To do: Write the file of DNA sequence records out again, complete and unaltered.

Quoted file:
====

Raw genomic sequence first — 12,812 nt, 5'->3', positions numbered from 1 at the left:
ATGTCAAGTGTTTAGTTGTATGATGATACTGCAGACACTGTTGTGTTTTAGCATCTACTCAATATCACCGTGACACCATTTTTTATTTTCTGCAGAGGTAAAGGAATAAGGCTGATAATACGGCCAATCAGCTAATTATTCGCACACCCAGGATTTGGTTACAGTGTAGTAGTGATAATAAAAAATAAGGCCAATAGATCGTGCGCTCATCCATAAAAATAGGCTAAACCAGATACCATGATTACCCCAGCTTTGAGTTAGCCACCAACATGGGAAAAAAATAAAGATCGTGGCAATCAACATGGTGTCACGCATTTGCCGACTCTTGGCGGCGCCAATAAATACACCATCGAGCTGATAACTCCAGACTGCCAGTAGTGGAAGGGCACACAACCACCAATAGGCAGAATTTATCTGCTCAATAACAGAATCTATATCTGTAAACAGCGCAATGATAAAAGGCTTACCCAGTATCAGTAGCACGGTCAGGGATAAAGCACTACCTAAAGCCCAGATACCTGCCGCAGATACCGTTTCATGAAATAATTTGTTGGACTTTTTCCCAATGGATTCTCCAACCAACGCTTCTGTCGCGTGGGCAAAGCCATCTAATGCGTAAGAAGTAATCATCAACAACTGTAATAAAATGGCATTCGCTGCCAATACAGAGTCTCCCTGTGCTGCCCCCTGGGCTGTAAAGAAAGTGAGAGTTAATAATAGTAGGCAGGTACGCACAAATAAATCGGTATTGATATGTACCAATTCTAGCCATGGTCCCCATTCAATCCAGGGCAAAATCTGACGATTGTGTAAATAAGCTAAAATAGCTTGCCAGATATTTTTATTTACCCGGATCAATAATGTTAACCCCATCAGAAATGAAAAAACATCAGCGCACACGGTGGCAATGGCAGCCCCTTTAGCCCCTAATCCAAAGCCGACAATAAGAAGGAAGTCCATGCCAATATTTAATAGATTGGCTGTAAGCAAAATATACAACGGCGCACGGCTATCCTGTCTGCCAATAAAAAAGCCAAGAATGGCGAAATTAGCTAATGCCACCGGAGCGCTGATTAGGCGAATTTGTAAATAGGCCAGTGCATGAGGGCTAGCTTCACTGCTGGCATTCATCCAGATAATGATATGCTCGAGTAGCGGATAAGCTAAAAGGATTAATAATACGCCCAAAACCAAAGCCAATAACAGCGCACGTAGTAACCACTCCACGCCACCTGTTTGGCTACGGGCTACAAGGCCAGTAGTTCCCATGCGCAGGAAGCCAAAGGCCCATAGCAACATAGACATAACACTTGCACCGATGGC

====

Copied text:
Raw genomic sequence first — 12,812 nt, 5'->3', positions numbered from 1 at the left:
ATGTCAAGTGTTTAGTTGTATGATGATACTGCAGACACTGTTGTGTTTTAGCATCTACTCAATATCACCGTGACACCATTTTTTATTTTCTGCAGAGGTAAAGGAATAAGGCTGATAATACGGCCAATCAGCTAATTATTCGCACACCCAGGATTTGGTTACAGTGTAGTAGTGATAATAAAAAATAAGGCCAATAGATCGTGCGCTCATCCATAAAAATAGGCTAAACCAGATACCATGATTACCCCAGCTTTGAGTTAGCCACCAACATGGGAAAAAAATAAAGATCGTGGCAATCAACATGGTGTCACGCATTTGCCGACTCTTGGCGGCGCCAATAAATACACCATCGAGCTGATAACTCCAGACTGCCAGTAGTGGAAGGGCACACAACCACCAATAGGCAGAATTTATCTGCTCAATAACAGAATCTATATCTGTAAACAGCGCAATGATAAAAGGCTTACCCAGTATCAGTAGCACGGTCAGGGATAAAGCACTACCTAAAGCCCAGATACCTGCCGCAGATACCGTTTCATGAAATAATTTGTTGGACTTTTTCCCAATGGATTCTCCAACCAACGCTTCTGTCGCGTGGGCAAAGCCATCTAATGCGTAAGAAGTAATCATCAACAACTGTAATAAAATGGCATTCGCTGCCAATACAGAGTCTCCCTGTGCTGCCCCCTGGGCTGTAAAGAAAGTGAGAGTTAATAATAGTAGGCAGGTACGCACAAATAAATCGGTATTGATATGTACCAATTCTAGCCATGGTCCCCATTCAATCCAGGGCAAAATCTGACGATTGTGTAAATAAGCTAAAATAGCTTGCCAGATATTTTTATTTACCCGGATCAATAATGTTAACCCCATCAGAAATGAAAAAACATCAGCGCACACGGTGGCAATGGCAGCCCCTTTAGCCCCTAATCCAAAGCCGACAATAAGAAGGAAGTCCATGCCAATATTTAATAGATTGGCTGTAAGCAAAATATACAACGGCGCACGGCTATCCTGTCTGCCAATAAAAAAGCCAAGAATGGCGAAATTAGCTAATGCCACCGGAGCGCTGATTAGGCGAATTTGTAAATAGGCCAGTGCATGAGGGCTAGCTTCACTGCTGGCATTCATCCAGATAATGATATGCTCGAGTAGCGGATAAGCTAAAAGGATTAATAATACGCCCAAAACCAAAGCCAATAACAGCGCACGTAGTAACCACTCCACGCCACCTGTTTGGCTACGGGCTACAAGGCCAGTAGTTCCCATGCGCAGGAAGCCAAAGGCCCATAGCAACATAGACATAACACTTGCACCGATGGC